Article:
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Mrs. May: To ask the Secretary of State for Transport whether the piggyback trains that won the SRA's freight innovation competition have passed the tests necessary for certification to ensure that they comply with the W6A loading gauge to (a) UIC and (b) Railtrack Group Standards; and when certification was granted. 
Mr. Jamieson: The SRA have been assured by Babcock, the manufacturers of the wagon, that it will meet the criteria for W6A gauge. Certification takes place when manufacture is complete. This is expected by the end of September 2002.
Phil Sawford: To ask the Secretary of State for Transport what the average age is of drivers of large goods vehicles. 
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Mr. Jamieson: The Driver and Vehicle Licensing Agency's latest statistics, for March 2000, indicate that the average age of drivers of large goods vehicles is 42.6 years.
Phil Sawford: To ask the Secretary of State for Transport what discussions he has had with representatives of the road haulage industry about projected shortages of large goods vehicles drivers. 
Mr. Jamieson: The road haulage industry is responsible for recruiting, retaining and training the workforce it needs, including LGV drivers.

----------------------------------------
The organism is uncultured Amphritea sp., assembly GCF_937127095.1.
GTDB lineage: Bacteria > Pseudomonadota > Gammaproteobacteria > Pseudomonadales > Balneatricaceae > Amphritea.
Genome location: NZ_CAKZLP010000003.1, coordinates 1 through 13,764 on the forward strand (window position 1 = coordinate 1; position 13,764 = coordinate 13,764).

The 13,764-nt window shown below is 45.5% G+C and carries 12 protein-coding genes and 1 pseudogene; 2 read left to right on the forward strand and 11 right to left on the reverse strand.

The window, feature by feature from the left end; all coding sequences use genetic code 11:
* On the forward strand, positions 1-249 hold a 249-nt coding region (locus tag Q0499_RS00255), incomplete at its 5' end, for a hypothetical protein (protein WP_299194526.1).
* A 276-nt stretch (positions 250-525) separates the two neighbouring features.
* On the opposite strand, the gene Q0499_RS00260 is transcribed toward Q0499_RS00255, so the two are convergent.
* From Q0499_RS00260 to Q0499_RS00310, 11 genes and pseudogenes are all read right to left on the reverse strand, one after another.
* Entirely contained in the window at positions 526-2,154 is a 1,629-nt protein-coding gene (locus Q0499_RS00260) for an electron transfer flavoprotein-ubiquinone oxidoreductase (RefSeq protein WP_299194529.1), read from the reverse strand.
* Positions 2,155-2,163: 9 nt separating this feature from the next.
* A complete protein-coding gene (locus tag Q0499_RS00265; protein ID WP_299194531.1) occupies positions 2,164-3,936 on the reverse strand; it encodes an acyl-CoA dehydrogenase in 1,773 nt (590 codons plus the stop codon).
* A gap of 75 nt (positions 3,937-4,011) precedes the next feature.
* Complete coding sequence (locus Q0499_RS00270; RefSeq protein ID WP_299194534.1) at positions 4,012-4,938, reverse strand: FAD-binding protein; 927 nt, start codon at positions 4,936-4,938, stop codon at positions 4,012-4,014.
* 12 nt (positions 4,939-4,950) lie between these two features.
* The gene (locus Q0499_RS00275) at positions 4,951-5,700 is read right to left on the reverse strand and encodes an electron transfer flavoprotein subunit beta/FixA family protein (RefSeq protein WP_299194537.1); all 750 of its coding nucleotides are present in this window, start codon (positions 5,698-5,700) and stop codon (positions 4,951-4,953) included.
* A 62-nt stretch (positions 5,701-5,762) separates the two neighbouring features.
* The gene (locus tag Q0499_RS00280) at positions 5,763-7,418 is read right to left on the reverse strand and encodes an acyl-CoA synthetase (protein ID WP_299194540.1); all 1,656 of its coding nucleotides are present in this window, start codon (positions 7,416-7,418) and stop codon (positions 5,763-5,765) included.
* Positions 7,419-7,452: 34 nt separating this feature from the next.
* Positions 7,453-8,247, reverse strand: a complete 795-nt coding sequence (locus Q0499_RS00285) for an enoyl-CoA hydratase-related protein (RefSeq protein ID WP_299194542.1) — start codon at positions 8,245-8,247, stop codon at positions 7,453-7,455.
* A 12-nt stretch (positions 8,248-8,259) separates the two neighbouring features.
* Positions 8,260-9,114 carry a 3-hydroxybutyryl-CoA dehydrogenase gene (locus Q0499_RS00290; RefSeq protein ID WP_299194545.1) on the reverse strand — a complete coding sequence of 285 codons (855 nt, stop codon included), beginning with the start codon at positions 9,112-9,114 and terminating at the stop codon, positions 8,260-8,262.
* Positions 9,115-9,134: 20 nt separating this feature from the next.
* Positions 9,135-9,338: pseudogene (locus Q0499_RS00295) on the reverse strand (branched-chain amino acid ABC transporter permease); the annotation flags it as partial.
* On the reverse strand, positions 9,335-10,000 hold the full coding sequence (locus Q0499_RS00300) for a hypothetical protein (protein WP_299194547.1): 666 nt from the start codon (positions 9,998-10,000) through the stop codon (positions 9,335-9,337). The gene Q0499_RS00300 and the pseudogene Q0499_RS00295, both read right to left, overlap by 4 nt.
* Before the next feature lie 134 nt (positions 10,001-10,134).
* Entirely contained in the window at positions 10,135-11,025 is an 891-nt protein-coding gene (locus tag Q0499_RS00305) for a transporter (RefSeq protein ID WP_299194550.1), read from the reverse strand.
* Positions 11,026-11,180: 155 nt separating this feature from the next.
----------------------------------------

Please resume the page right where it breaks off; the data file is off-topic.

The Government has discussed on many occasions the challenges the industry is facing through the Road Haulage Forum, and set up over a year ago a separate training sub-group which includes representatives of the Freight Transport Association, the Road Haulage Association, and the Transport and General Workers Union. The sub-group, which is chaired by Edward Roderick, Chief Executive of Christian Salvesen, met most recently on 24 May.
Through the main Forum the training sub-group has access to funds from the Road Haulage Modernisation Fund. We have already committed an initial £5 million to a package of measures including an expansion of the Young Drivers Scheme, a demonstration project under Modern Apprenticeships and a feasibility study on transferable training loans. The measures are aimed at helping the industry recruit more young people and protecting employer investment in training.